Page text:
Modi, Kejriwal: Common man’s representatives

Narendra-Modi-Arvind-KejriwalArvind Kejriwal and Narendra Modi are the two faces of the modern era in Indian politics whose motive is the same but the style of doing it is different. One is an IITian, former IRS officer who sets the tone with his own regiment of a bunch of social and secular fundamentalists. The other is from a simple family and whose family bleeds in saffron right from their birth.

In a recent CNN IBN survey done by CSDS, more than half of those who preferred Kejriwal for Delhi chief ministership, opted for Narendra Modi to be their prime ministerial choice. This survey though can be claimed baseless but has a lot more to offer in reality, a reality which a common man can digest. The young brigade of Delhi seem to have swept away by speeches of the two people, at least the initial reactions show that. For the highly judgmental Kejriwal, the ‘establishment’ includes the national parties, as well as corporate India and anyone who is seen to be above a certain income level. For the Hindutvawadi Modi, the ‘establishment’ is primarily the Nehru-Gandhi family and their supporters.

The opinion polls have come in favor of both the leaders, each different in their style but similar in the thinking, vision and atrocity. The ruling party has gone all guns blazing to damage the reputation of these visionary men and every time they have had a way to answer the allegations. Be it the NRI funding for AAP or the snooping allegation against Modi. But, one thing has been common in both of their upcoming, and it has been the intensive media coverage which has raised them from amateurs to social servants, Modi was always in the limelight for his work in Gujarat, but after his anointment to PM candidate has only been given the spark by media which has indirectly helped him reach the position he is in today.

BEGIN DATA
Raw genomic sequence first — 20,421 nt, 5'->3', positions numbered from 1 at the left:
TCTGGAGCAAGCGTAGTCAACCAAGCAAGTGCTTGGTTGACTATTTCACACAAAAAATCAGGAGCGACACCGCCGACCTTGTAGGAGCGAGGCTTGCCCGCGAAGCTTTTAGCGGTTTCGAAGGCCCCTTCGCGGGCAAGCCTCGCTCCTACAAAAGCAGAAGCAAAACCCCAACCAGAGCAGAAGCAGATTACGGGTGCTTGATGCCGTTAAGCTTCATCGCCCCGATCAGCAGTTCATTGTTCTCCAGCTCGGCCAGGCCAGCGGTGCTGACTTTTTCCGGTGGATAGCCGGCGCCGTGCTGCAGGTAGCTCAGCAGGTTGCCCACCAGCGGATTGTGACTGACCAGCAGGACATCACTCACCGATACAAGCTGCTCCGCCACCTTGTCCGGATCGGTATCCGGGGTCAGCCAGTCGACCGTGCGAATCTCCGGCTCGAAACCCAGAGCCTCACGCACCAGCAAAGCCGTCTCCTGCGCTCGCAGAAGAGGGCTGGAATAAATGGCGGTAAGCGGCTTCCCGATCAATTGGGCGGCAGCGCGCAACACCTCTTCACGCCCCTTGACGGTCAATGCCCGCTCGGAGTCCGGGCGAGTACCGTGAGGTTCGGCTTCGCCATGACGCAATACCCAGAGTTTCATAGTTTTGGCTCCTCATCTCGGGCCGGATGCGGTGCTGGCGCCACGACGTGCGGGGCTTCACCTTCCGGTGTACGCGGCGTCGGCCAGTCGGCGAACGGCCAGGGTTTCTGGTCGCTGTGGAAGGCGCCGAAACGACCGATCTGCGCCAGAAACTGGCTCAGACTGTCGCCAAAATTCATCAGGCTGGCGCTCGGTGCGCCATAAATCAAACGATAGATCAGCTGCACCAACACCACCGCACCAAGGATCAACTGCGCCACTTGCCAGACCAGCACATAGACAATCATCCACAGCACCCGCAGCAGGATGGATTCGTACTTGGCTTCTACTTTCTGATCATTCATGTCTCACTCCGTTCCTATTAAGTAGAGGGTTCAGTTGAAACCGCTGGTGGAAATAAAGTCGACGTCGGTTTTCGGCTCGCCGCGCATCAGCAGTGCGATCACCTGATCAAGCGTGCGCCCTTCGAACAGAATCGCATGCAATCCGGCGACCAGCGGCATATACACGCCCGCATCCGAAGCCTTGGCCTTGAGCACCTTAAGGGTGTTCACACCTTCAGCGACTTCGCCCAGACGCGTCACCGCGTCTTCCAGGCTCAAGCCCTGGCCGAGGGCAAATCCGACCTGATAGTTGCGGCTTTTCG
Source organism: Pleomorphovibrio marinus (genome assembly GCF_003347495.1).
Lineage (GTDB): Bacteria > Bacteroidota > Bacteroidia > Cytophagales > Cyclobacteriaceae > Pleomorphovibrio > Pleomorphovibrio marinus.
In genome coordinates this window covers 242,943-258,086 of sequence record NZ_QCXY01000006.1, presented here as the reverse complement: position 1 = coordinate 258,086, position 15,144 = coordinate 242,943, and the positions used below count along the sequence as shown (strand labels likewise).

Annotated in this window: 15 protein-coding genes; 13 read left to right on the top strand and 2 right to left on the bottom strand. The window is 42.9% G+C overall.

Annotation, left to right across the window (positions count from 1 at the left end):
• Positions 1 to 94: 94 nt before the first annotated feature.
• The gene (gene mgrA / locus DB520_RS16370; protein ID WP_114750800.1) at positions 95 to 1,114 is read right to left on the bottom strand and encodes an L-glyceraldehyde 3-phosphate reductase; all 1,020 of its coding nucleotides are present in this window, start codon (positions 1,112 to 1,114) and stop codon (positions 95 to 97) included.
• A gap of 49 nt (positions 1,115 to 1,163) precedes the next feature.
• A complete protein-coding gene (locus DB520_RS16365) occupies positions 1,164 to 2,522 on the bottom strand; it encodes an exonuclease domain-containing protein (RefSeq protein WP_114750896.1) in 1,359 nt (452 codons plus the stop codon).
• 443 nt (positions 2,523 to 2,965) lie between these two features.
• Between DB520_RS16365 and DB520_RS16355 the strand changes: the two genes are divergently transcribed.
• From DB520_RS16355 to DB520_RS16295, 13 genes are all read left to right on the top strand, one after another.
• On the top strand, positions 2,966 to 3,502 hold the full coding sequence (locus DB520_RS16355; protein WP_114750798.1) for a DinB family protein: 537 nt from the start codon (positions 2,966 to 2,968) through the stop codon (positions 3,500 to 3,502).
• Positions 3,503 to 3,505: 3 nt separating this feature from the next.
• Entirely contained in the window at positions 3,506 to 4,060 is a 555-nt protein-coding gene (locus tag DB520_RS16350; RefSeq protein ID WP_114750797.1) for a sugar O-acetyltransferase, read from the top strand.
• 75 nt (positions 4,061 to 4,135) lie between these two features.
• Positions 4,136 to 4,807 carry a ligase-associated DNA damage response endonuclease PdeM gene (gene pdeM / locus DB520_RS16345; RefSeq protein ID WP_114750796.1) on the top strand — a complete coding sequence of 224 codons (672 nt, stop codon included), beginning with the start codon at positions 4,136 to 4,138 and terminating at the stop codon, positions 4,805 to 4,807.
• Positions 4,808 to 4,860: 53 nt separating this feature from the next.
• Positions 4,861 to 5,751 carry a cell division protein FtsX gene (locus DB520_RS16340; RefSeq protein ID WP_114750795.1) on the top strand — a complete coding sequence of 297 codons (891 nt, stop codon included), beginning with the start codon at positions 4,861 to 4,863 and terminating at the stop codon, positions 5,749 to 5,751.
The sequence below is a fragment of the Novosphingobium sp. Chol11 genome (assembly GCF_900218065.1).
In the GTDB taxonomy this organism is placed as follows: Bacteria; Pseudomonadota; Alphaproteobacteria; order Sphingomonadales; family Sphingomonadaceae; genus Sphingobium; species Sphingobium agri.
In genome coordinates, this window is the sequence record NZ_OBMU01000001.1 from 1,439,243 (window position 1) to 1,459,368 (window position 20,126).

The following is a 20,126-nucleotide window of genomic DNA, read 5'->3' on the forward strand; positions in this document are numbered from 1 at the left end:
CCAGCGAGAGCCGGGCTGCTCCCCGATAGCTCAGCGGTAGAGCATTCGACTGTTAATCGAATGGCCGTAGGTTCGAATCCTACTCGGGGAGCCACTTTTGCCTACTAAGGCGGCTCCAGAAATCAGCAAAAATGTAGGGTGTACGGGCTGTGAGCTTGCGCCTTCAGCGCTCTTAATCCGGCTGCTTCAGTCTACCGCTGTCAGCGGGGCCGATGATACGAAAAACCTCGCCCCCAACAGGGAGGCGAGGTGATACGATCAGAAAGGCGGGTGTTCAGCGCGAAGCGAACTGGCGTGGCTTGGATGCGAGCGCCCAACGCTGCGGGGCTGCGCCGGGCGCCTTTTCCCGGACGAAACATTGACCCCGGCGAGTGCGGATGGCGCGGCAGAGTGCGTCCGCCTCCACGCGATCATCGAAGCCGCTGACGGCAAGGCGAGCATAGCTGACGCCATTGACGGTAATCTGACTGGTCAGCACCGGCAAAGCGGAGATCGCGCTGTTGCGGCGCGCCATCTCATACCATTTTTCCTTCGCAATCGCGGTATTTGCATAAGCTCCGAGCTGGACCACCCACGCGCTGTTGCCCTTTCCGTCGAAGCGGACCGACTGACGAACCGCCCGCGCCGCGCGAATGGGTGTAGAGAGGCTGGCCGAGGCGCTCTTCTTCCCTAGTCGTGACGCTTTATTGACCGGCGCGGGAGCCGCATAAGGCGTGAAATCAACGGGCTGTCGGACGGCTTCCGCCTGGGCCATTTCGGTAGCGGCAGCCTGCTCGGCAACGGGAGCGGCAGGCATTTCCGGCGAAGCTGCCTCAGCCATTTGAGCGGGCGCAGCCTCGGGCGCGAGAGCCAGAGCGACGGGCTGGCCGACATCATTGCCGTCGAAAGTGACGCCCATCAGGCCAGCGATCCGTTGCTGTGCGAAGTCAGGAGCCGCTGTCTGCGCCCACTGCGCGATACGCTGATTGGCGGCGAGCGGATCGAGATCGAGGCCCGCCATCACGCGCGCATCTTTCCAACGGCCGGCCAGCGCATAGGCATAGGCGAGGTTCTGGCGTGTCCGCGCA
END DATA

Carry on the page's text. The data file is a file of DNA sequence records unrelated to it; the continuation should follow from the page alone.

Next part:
The big question is: will Modi and Kejriwal succeed in their respective missions? There are no magic wands in politics and electoral arithmetic can often be far more complex than voter chemistry. What is clear, though, is they have the people’s trust and the upcoming Delhi elections can perhaps prove to be the beginning of the change of the Indian system or an end of the dream of becoming a developed country.

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